The Art Gallery of Hamilton is located at 123 King Street West, downtown Hamilton, Ontario, L8P 4S8.[T] 905.527.6610[E]

To arrange for a Group Tour, please contact: Laurie Kilgour-Walsh, Educator
[T] 905.5276.6610, ext. 272

For more information, please contact:
Steve Denyes, Manager, Communications
[T] 905.527.6610 x 255

Thursday, 6 October 2016

Thomas W. Laqueur, David Wootton and Andrea Wulf on Cundill Shortlist 2016

Three books to compete for $75,000 (US) grand prize
MONTREAL— October 7, 2016—Today the jury for the world’s most lucrative award for historical non-fiction writing announced this year's short list. Antonia Maioni, Dean of McGill University’s Faculty of Arts and Chair of the Cundill Prize, said, “With this year's finalists for the Cundill Prize in History, the jury has identified three books that combine tremendous erudition, insight and élan. These are books that engage and hold their readers' attention from the first page to the last.” Now in its ninth year, the Cundill Prize features a grand prize of $75,000 (US) and two Recognition of Excellence prizes of $10,000 (US) each.
The winner of the grand prize will be announced at a gala awards ceremony in Toronto on Thursday, November 17, at the Shangri-La Hotel.
The three finalists are:
  • Thomas W. Laqueur - The Work of the Dead: A Cultural History of Mortal Remains (Princeton University Press)
  • David Wootton - The Invention of Science: A New History of the Scientific Revolution (HarperCollins)
  • Andrea Wulf- The Invention of Nature: Alexander Von Humboldt’s New World (Alfred A. Knopf, John Murray Publishers)
This year’s short list was chosen by the Cundill jury, which included Timothy Brook, Republic of China Chair, University of British Columbia; John Darwin, Professor of Global and Imperial History and Director, Oxford Centre for Global History, University of Oxford; and Anna Porter, Co-founder, Key Porter Books and author (Buying a Better World: George Soros and Billionaire Philanthropy, The Ghosts of Europe).
About the Prize: The Cundill Prize is the world’s most important international prize for non-fiction historical literature. It was established in 2008 by McGill alumnus F. Peter Cundill, who passed away in January 2011. The prize is administered by McGill University’s Dean of Arts, with assistance from the McGill Institute for the Study of Canada (MISC), and is awarded annually to an individual who has published a book that has made a profound literary, social, and academic impact in the area of history.
For more information on the Cundill Prize:
Follow us on Twitter: @CundillPrize
Short-listed authors are available for comment and interview. For further information, please contact:
Amirah El-Safty, Partnerships & Marketing Manager
 416.971.5004 ext. 253
Cynthia Lee, Senior Communications Officer
McGill University

If you are in Washington DC this weekend - Two cutting edge literary voices discuss Writers as cartographers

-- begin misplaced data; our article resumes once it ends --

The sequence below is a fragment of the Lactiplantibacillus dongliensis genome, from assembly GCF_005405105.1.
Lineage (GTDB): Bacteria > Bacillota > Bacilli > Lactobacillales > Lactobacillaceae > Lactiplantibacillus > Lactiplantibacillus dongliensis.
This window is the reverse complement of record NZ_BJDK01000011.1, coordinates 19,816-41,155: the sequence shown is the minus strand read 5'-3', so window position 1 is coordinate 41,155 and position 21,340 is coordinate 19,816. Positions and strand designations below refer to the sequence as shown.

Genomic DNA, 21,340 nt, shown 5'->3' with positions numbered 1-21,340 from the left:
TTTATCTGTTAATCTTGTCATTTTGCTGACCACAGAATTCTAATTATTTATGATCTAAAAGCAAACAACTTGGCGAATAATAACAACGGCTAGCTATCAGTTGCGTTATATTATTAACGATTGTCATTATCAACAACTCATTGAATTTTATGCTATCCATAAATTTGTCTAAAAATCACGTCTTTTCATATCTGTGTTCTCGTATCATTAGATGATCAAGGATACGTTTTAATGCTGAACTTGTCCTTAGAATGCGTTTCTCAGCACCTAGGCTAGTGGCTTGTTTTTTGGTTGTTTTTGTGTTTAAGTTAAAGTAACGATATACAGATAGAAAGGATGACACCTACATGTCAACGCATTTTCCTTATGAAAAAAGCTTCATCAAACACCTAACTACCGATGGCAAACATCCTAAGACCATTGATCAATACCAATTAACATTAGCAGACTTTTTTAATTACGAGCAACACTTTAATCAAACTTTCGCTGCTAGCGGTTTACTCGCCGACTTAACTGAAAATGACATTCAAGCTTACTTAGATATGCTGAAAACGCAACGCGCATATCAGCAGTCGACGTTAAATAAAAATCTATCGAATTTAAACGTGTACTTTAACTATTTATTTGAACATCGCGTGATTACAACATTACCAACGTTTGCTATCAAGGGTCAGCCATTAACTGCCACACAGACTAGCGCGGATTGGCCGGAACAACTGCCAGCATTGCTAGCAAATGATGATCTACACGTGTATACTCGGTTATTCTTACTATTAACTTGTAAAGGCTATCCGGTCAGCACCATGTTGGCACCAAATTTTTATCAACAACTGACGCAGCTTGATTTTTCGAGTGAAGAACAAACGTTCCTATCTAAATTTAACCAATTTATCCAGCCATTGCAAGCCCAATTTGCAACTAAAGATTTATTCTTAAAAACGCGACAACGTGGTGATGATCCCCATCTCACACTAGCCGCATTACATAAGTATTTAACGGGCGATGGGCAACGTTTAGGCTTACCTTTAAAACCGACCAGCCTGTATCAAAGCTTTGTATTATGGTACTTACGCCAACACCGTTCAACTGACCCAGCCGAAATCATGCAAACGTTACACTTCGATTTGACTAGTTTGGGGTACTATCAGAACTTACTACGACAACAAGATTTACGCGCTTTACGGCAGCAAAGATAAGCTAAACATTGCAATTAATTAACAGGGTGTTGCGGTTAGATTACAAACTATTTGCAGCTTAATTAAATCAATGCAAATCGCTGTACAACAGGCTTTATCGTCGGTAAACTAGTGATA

Author Talk: Writers as cartographers with Christine Fischer Guy and Lana Pesch at Potter’s House Café and Bookstore in Washington, DC
Border crossings: where are the boundaries of fiction?
Fischer (left) and Pesch (right)
Washington, DC – October 5th, 2016 - Join authors Christine Fischer Guy and Lana Pesch on Saturday, October 8th as they will consider the idea: Writers as cartographers of the self in relation to their latest works, The Umbrella Mender and Moving Parts. Unfamiliar landscapes give their characters the chance to map new territories of the self, a place to explore, reimagine and reconsider identity.
DATE:             October 8th, 2016
TIME:              2:00 – 4:00 pm ET
PLACE:           The Potter’s House Café and Bookstore, 1658 Columbia Road, Northwest, Washington, DC
The Author Talk will be moderated by Jillian Kitchener, Video Producer at Reuters.
About Christine Fischer Guy:
The award-winning journalist’s debut novel, The Umbrella Mender, was published in September 2014 with Wolsak & Wynn (Buckrider Books). Her fiction has appeared in Canadian and US journals and has been nominated for the Writer’s Trust/McClelland & Stewart Journey Prize and the Pushcart Prize. She contributes to the LA Review of Books, The Millions, Hazlitt, and and teaches creative writing at the School for Continuing Studies at the University of Toronto.
About The Umbrella Mender:
Young nurse Hazel McPherson is drawn to the north to fight the tuberculosis epidemic that rages among first nations people, but what she finds there—about herself and what she believes—becomes a secret she keeps for 60 years.
Author Alissa York says The Umbrella Mender is “a moving mediation on human frailty, a sensitive portrait of conflicting cultures brought together in an uneasy truce, and a heartbreaking tale of unsanctioned love.”
About Lana Pesch:
Toronto based author, producer and communications consultant is an alumnus of the Banff Wired Writing Studio. Her first book, Moving Parts was published by Arsenal Pulp Press in 2015. Her writing has appeared in ELLE CanadaTaddle Creek and Little Bird Stories: Volumes I and II. She was longlisted for the 2014 CBC Short Story Prize and won the Random House of Canada Creative Writing Award at the University of Toronto in 2012. She was a reader for the 2016 CBC Creative non-fiction prize and teaches The Story Intensive for Sarah Selecky’s Story Is a State of Mind School.
About Moving Parts:
Equal parts insightful and heartbreaking, Moving Parts is a provocative collection of deeply imagined, darkly funny stories. Unconventional settings range from a hospital waiting room to a Cessna cockpit; the interrogation room of an Arizona prison to Interstate 10 East outside of Pensacola.
Author Arjun Basu calls it “Witty, moving, urbane, and thoroughly modern, Moving Parts is a knockout collection. A hip cross-country tour of today’s North America."
For further information:
For appearances and interviews with Lana Pesch please contact: lana.pesch@newswire.caor Cynara Geissler, Marketing Manager, Arsenal Pulp Press, tel: (604) 687-4233
For appearances and interviews with Christine Fischer Guy please or Shaun Bradley at, tel: (902) 693-2026